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Friday, May 25, 2018
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Crist support for gay marriage part of long trend

TAMPA - Former Gov. Charlie Crist announced this week that he supports allowing same-sex marriage in Florida, the latest in a trend toward pro-gay-rights stances by Crist during his political career.
That aligns Crist, a former Republican, with the other Democrats generally perceived as the party's potential candidates for governor: Sen. Bill Nelson, former state Sen. Nan Rich and former state finance chief Alex Sink of Tampa.
Nelson, formerly opposed to marriage rights for same-sex couples, recently announced he has changed his position and supports it.
Rich, who's running, and Sink, who's considering running, both said they're long-time supporters of same-sex marriage rights and both questioned the sincerity of Crist's changing views.
Crist, however, said he believes the stance is “the right thing to do.” He said he has felt that way for some time.
The shift came shortly before Crist's scheduled appearance tonight as keynote speaker at a joint fundraising dinner held by the Hillsborough and Pinellas County offices of the Democratic Party. It's the main annual fundraising event for the two biggest Democratic Party organizations in Crist's Tampa-St. Petersburg home turf.
There has been speculation Crist would choose that politically important forum to announce his candidacy for governor, but he said that won't happen.
Crist has moved toward support for gay rights since his 2006 campaign for governor, but his changing stances and occasional conflicting statements have led political opponents to accuse him of tailoring his views to political circumstances.
Here is a timeline:
2006: Crist, then attorney general, faced Tom Gallagher in a Republican primary for governor. Both had moderate histories on social issues and battled for the support of social conservatives.
Crist initially said he was undecided about Florida's ban on adoption by gay couples and hadn't considered it fully, even though as attorney general, his office had been involved in litigation on the issue.
Later he said he supported the ban, and accused his general election opponent, former Democratic U.S. Rep. Jim Davis of Tampa, of being “opposed to traditional families” for opposing the ban.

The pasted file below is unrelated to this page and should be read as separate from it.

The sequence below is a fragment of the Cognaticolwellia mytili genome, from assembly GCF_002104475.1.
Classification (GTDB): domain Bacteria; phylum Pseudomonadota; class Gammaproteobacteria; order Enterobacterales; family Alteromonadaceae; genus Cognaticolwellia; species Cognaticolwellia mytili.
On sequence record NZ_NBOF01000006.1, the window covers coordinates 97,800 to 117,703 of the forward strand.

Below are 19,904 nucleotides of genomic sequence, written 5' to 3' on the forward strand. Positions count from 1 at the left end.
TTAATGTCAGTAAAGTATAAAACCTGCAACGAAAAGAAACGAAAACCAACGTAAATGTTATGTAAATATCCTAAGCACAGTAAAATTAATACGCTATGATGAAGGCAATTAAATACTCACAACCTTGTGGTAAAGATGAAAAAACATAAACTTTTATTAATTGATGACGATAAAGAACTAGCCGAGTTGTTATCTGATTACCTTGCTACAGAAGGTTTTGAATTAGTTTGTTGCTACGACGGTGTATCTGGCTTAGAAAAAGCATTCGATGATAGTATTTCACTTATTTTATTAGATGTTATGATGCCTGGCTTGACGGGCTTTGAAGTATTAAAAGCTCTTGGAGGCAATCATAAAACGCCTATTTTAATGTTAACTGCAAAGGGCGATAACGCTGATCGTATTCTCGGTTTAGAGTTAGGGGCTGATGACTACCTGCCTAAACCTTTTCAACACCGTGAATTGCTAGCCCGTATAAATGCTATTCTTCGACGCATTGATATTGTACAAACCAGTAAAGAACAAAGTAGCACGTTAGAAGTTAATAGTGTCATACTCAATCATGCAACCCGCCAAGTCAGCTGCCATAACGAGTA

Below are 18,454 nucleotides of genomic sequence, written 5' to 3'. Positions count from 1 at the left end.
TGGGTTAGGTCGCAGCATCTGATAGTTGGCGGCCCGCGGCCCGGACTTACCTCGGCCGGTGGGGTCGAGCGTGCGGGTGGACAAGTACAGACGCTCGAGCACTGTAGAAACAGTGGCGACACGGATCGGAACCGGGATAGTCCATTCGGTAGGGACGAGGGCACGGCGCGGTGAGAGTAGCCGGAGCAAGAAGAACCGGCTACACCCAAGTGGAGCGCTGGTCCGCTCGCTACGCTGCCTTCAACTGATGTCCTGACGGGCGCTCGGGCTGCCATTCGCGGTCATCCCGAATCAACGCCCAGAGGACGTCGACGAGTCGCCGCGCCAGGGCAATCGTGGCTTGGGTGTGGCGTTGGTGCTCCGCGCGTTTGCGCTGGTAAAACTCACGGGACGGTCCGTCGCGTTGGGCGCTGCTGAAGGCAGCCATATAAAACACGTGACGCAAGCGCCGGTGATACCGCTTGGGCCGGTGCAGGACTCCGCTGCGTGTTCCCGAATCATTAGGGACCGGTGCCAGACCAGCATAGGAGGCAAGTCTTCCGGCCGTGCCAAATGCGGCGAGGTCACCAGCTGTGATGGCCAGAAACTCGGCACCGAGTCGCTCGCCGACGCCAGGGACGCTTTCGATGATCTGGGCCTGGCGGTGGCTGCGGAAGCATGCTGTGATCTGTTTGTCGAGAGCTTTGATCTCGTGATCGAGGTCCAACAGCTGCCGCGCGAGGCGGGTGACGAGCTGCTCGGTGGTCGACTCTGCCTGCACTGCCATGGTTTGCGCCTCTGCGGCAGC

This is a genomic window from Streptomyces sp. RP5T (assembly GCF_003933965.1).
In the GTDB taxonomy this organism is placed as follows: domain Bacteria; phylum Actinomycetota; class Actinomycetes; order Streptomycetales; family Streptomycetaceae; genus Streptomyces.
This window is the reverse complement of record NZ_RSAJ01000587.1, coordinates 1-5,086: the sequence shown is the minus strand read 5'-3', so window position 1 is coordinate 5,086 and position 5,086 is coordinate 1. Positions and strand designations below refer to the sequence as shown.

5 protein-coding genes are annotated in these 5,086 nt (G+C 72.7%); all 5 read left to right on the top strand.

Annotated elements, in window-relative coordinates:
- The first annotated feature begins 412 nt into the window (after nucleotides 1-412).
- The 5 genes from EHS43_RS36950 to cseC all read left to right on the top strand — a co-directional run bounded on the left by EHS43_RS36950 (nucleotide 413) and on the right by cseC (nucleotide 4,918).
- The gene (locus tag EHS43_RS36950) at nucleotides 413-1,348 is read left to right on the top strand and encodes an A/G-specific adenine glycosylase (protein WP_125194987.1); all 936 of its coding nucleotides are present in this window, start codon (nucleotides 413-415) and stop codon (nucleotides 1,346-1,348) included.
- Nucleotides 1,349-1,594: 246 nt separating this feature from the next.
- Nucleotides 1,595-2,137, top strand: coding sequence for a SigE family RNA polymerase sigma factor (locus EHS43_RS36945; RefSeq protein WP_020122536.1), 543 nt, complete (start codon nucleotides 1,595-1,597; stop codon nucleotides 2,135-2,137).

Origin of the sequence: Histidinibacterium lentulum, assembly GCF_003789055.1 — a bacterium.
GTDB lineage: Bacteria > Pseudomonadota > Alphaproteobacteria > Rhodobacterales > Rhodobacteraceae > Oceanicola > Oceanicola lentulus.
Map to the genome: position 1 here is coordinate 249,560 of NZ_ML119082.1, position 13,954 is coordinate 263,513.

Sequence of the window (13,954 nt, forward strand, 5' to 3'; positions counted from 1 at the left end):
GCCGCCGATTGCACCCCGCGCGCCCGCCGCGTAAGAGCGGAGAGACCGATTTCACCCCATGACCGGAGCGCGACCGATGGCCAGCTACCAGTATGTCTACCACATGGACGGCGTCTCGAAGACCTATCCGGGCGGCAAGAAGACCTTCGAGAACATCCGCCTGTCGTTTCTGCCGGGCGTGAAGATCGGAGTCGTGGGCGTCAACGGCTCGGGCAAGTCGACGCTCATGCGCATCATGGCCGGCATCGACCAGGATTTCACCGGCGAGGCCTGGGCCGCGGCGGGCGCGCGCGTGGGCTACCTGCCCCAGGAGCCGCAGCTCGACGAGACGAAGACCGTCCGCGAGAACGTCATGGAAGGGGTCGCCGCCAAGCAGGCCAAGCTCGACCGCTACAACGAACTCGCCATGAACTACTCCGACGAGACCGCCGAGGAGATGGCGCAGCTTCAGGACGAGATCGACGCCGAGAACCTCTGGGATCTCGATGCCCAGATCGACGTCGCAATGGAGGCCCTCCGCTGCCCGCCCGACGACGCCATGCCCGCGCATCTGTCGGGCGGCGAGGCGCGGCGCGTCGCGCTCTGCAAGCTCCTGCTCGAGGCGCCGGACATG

Crist also signed a petition for a state constitutional amendment to limit marriage to male-female couples.
2007: As governor, Crist said he still supported the anti-gay-marriage amendment, but prevented the state Republican Party from giving money to the amendment campaign. It passed in 2008.
2010: Crist left the Republican Party in the face of a challenge from Marco Rubio in the Republican U.S. Senate primary, becoming a no-party candidate. He later issued a campaign position paper taking pro-gay-rights stances on adoption by same-sex couples, on the military's “don't ask don't tell” policy and on civil unions.
He opposed a federal constitutional amendment banning same-sex marriage, but said states should decide the question.
December 2012: As he switched to the Democratic Party, Crist told reporters he regretted having signed the anti-gay-marriage amendment petition.
Late Wednesday night, Crist posted a statement on his Facebook page:
“Some great news: On Tuesday, Delaware became the 11th state to allow marriage equality. And just a few days ago, Rhode Island adopted a similar measure, which followed victories last fall in Maine, Maryland and Washington. I most certainly support marriage equality in Florida and look forward to the day it happens here.”
In a brief interview, Crist said he has favored marriage equality since at least December, “but not being in office or running, nobody has asked.”
He said he decided to go public with his view after a conversation with Joe Falk, a Miami mortgage banker who's active on gay-rights issues.
Falk, he said, presented arguments to him on the issue, “and I said, Joe, I'm already with you on this.”
Sink, who said she's “in a fact-gathering phase” in her consideration of a run for governor, said Democrats should scrutinize Crist's changed positions on issues including gay rights and abortion.
“All of us who are lifelong Democrats are interested in understanding what his evolution on these issues is,” Sink said. “There are a number of issues that are core to Democrats on which Charlie Crist hasn't been on our side.”
Rich spoke more sharply.
“We can only hope that he maintains this politically comfortable position from now on,” she said.
Nadine Smith of Equality Florida, the state's leading gay rights group, said advocates have been urging Crist to take the stand.
“I know he's been getting pressure from within the Democratic Party to speak up,” Smith said. “This is a moment at which people want to hear from him on a range of issues including this one.”

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